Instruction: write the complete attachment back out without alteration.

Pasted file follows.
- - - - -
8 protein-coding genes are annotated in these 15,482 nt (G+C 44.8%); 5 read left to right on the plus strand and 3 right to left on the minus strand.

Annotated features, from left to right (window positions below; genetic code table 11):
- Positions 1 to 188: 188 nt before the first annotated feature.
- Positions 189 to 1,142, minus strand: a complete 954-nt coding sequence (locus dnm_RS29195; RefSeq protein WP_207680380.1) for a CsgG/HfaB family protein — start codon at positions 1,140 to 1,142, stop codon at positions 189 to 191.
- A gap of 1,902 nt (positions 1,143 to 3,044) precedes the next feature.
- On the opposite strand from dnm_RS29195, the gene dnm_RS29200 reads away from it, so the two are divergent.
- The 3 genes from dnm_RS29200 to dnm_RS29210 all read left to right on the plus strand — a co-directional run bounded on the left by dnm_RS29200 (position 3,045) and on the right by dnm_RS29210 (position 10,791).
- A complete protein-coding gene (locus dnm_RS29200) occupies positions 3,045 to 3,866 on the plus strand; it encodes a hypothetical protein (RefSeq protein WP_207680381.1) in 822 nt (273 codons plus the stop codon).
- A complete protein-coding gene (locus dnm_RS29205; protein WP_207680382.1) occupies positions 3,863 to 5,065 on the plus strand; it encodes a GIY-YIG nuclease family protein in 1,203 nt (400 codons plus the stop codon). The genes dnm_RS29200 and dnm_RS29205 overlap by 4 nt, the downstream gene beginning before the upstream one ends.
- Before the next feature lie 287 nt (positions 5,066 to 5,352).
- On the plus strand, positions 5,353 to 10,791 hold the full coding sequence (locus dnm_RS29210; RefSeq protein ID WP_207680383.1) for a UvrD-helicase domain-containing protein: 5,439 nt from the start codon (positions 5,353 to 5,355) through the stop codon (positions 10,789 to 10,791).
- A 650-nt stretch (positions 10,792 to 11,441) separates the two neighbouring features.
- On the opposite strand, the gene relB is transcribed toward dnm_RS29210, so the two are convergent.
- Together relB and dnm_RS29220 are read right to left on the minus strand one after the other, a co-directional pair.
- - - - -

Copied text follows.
8 protein-coding genes are annotated in these 15,482 nt (G+C 44.8%); 5 read left to right on the plus strand and 3 right to left on the minus strand.

Annotated features, from left to right (window positions below; genetic code table 11):
- Positions 1 to 188: 188 nt before the first annotated feature.
- Positions 189 to 1,142, minus strand: a complete 954-nt coding sequence (locus dnm_RS29195; RefSeq protein WP_207680380.1) for a CsgG/HfaB family protein — start codon at positions 1,140 to 1,142, stop codon at positions 189 to 191.
- A gap of 1,902 nt (positions 1,143 to 3,044) precedes the next feature.
- On the opposite strand from dnm_RS29195, the gene dnm_RS29200 reads away from it, so the two are divergent.
- The 3 genes from dnm_RS29200 to dnm_RS29210 all read left to right on the plus strand — a co-directional run bounded on the left by dnm_RS29200 (position 3,045) and on the right by dnm_RS29210 (position 10,791).
- A complete protein-coding gene (locus dnm_RS29200) occupies positions 3,045 to 3,866 on the plus strand; it encodes a hypothetical protein (RefSeq protein WP_207680381.1) in 822 nt (273 codons plus the stop codon).
- A complete protein-coding gene (locus dnm_RS29205; protein WP_207680382.1) occupies positions 3,863 to 5,065 on the plus strand; it encodes a GIY-YIG nuclease family protein in 1,203 nt (400 codons plus the stop codon). The genes dnm_RS29200 and dnm_RS29205 overlap by 4 nt, the downstream gene beginning before the upstream one ends.
- Before the next feature lie 287 nt (positions 5,066 to 5,352).
- On the plus strand, positions 5,353 to 10,791 hold the full coding sequence (locus dnm_RS29210; RefSeq protein ID WP_207680383.1) for a UvrD-helicase domain-containing protein: 5,439 nt from the start codon (positions 5,353 to 5,355) through the stop codon (positions 10,789 to 10,791).
- A 650-nt stretch (positions 10,792 to 11,441) separates the two neighbouring features.
- On the opposite strand, the gene relB is transcribed toward dnm_RS29210, so the two are convergent.
- Together relB and dnm_RS29220 are read right to left on the minus strand one after the other, a co-directional pair.